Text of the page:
Our music this week is the Aria from J.S. Bach’s cantata Vergnügte Ruh, beliebte Seelenlust, performed by tenor Timothy Mead and La Nuova Musica. This cantata was written for the Sixth Sunday after the Trinity and was first performed on July 28, 1726.
Bach is widely regarded as the father of music, but things weren’t always that good. In fact, during his lifetime, Bach often struggled to find work. One of the few long-term employment situations he found was as the headmaster of the “Thomasschule” in in Leipzig, Germany. He was able to delegate most of his teaching responsibilities to other people so that he could focus on composing. And compose he did! Aside from writing dozens of works for choir, keyboard, violin, and organ, he wrote a full cantata every single week for more than a decade.
Vergnügte Ruh, beliebte Seelenlust is one of Bach’s most well-known and beautiful cantatas. Today you will be hearing only the opening Aria (the entire cantata is roughly 20 minutes long), which introduces the thematic material that will be featured throughout the cantata. In addition to being drawn from the scriptures assigned for that day’s service in the liturgical calendar, the text of this Aria is also drawn from Georg Lehms’ Gottgefalliges Kirchen-Opfer (1711), which focuses on the human struggle to lead a virtuous life amidst the trials and temptations of life.
Our music for this week is the “Konzertmusik for String Orchestra and Brass, Opus 50” by German composer Paul Hindemith. The Konzertmusik was written in 1930 at the request of legendary Boston Symphony Orchestra conductor Serge Koussevitzky. It is the third “Konzertmusik” written by Hindemith in the year 1930, pairing with the “Konzertmusik for Viola and Chamber Orchestra” and the “Konzertmusik for Piano, Brass, and Harp.”
Hindemith, who lived from 1865 to 1963, is a contemporary of Stravinsky, Schoenberg, Bartok, and other mid-twentieth century composers whose music reflects the experience of living through two world wars. (Hindemith, whose wife was Jewish, was particularly shaped by the second world war). His music incorporates atonal strains of Romantic-era lyricism with jarring infusions of post-modern orchestration. Like other composers of this time, Hindemith sought to portray the struggle of rebuilding society in the wake of international conflict. In particular, he embraced the globalization of culture, language, and artistic heritage. His music reflects this viewpoint; one can hear the melodic lines of Italian opera, the full-blooded strength of the late Romantic era, the intrigue of Ravel’s turn-of-the-century Orientalism, and much more.
There are two parts to the Konzertmusik: Massig schnell, mit Kraft – Sehr breit, aber stets fliebend (“moderately fast, with power – very broad, but always flowing) and Lebhaft – Langsam – Im ersten Zeitmab (“Fast – Slow – Tempo primo”). These descriptions are, I believe, helpful when listening to this work. The varying tempi of this composition can make it difficult to pick out its melodic patterns, so having a perspective of “very broad, but always flowing” is instructive for understanding the atmosphere the composer is trying to convey.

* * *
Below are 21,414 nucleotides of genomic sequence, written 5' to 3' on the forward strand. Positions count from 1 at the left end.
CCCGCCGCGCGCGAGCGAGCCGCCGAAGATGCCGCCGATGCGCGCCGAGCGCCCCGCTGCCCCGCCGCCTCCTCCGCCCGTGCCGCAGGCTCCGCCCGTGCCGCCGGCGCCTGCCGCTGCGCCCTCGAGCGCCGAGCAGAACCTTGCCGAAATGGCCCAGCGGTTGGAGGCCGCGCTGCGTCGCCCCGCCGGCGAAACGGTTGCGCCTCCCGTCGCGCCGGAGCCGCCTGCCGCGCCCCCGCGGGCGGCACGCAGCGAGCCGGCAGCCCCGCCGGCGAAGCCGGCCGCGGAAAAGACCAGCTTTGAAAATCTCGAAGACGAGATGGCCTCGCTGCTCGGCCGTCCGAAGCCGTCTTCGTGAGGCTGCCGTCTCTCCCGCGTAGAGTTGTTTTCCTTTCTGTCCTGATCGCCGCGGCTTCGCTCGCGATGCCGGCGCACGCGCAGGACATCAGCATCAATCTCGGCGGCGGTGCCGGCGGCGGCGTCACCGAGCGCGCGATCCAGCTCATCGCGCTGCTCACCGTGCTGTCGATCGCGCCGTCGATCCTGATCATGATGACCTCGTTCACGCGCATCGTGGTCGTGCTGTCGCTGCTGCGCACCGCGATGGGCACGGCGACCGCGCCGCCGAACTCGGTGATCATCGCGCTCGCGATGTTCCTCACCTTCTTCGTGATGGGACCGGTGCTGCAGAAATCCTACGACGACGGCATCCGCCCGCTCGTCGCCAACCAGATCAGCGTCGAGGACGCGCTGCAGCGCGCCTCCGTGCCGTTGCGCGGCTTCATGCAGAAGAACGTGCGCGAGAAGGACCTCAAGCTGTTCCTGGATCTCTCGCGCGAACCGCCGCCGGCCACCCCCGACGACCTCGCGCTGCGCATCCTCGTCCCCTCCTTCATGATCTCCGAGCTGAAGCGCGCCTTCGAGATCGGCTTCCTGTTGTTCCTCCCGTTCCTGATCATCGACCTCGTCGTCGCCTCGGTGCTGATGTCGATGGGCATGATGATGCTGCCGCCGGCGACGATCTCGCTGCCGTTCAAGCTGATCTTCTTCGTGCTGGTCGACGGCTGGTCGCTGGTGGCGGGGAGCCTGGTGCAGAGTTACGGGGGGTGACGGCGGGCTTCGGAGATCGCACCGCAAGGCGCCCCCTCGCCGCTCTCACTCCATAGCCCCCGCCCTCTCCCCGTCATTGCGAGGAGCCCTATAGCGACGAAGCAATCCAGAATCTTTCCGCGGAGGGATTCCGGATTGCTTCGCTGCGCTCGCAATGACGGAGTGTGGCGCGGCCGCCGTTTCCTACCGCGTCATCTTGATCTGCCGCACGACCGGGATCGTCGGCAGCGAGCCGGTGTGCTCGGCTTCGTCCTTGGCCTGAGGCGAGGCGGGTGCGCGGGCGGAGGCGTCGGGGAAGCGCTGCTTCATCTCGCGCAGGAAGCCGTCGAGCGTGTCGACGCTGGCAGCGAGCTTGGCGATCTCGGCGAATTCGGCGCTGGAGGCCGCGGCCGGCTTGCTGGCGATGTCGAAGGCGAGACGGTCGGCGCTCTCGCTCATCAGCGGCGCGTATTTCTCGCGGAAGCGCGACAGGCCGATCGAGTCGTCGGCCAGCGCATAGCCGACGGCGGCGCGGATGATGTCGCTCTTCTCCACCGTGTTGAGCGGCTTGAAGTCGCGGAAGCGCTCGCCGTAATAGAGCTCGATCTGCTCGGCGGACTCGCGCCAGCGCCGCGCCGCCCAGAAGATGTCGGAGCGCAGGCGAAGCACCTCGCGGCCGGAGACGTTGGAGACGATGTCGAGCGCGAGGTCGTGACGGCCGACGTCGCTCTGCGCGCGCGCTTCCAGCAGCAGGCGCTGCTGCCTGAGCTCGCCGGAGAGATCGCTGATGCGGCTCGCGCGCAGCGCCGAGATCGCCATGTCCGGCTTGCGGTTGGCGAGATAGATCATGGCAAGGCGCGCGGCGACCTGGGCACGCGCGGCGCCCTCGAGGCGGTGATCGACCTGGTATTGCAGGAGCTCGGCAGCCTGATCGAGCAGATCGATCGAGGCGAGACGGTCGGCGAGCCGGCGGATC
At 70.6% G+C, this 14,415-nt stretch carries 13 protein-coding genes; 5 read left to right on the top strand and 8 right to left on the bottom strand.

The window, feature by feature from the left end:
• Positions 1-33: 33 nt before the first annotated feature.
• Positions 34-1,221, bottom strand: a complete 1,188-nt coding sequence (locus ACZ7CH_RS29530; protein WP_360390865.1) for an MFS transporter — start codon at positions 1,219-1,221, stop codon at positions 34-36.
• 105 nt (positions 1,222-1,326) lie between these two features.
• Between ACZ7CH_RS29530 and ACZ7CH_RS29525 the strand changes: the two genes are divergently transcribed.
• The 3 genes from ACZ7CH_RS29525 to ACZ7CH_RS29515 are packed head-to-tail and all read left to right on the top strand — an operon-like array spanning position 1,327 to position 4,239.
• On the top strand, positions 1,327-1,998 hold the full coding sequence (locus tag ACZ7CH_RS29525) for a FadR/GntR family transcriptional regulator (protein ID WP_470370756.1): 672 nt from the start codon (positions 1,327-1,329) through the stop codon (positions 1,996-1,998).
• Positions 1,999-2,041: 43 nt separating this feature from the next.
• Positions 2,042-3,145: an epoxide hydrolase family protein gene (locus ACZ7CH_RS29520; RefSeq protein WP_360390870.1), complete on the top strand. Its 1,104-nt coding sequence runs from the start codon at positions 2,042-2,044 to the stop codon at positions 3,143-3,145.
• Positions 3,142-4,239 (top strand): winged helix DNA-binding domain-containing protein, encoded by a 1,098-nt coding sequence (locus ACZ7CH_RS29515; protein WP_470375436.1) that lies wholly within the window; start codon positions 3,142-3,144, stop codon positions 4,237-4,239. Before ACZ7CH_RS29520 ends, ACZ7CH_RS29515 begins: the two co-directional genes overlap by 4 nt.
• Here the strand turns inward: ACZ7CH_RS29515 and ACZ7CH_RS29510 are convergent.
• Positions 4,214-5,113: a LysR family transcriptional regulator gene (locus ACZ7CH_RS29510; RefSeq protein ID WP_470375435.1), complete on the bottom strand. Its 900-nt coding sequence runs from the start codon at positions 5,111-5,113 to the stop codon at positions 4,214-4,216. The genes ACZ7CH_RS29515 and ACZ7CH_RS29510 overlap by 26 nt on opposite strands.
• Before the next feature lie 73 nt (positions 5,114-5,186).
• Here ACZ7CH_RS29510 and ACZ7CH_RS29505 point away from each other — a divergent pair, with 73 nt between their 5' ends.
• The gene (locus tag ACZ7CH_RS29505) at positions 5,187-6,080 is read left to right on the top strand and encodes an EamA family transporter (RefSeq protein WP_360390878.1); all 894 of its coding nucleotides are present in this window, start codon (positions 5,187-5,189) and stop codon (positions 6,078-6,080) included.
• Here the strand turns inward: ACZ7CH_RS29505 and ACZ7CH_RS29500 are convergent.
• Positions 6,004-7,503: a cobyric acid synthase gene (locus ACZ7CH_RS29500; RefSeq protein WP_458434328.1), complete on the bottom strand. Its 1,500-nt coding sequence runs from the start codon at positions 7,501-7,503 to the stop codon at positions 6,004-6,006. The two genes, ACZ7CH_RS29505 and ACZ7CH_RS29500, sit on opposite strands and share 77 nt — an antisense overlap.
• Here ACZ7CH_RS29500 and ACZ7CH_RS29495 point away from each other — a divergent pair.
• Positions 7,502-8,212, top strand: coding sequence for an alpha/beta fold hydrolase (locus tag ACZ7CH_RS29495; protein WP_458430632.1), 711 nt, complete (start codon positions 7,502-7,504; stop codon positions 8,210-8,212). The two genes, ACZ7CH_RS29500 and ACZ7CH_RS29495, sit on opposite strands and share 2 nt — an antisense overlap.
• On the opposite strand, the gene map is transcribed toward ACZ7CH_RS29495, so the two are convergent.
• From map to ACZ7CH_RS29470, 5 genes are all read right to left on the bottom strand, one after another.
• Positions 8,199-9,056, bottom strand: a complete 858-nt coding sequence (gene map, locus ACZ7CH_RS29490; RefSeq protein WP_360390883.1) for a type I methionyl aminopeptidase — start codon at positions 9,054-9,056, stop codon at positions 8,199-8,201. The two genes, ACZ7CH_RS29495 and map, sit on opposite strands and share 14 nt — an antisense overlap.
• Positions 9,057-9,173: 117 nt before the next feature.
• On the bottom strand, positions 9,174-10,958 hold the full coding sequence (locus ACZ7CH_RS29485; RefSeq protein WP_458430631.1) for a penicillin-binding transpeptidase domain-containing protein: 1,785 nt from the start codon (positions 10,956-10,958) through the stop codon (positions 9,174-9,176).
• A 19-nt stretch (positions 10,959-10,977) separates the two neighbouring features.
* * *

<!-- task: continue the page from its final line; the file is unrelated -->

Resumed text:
We continue our series on the Top 25 Greatest Pieces of Classical Music with Felix Mendelssohn’s violin concerto in E Minor.
This was a difficult one to choose. There are so many fantastic and worthy Mendelssohn compositions to pick from – his light-hearted Overture to “A Midsummer Night’s Dream,” his delightful Songs Without Words, and his rollicking string octet. But his violin concerto is in a class of its own. I chose it because it is perhaps the closest thing to perfection in the entire violin repertoire. Everything in this concerto is perfectly balanced – texturally, harmonically, technically, emotionally – and I think the violinist Kirill Troussov does a marvelous job of bringing that across while also adding his own unique flavor.
The perfection of the Mendelssohn violin concerto is a result of the seven years Mendelssohn took to write it. He revised and edited relentlessly, striving for the perfectly-proportioned concerto. This approach may be explainable in light of who he wrote it for – his good friend, the violin virtuoso Ferdinand David. As a pianist who held David in very high esteem, Mendelssohn harbored a deep insecurity about his ability to write for the violin and was worried about letting his friend down.
David was known to have a light, airy, almost Mozartian sound that was best utilized in a chamber music setting (as opposed to a solo setting). You will hear the concerto’s chamber-music-like qualities throughout the second movement in particular, where the violinist and orchestra converse with frequent thematic trade-offs. You will also hear – particularly in the third movement – the kind of lightness and youth that is reported to have characterized David’s playing.
Mendelssohn’s violin concerto isn’t just about balance. It’s also about trailblazing, new ideas, and bravery. In fact, Mendelssohn took a lot of risks in the way he composed this concerto. For instance, he put the solo cadenza (a fancy word for “the time where the soloist gets to show off without the orchestra slowing him down”) in the middle rather than the end of the concerto. Another risk was the blending of the three movements together with no break in between them. The fact that Mendelssohn was able to incorporate these new ideas into his concerto while maintaining its elegance is yet another testimony to his genius.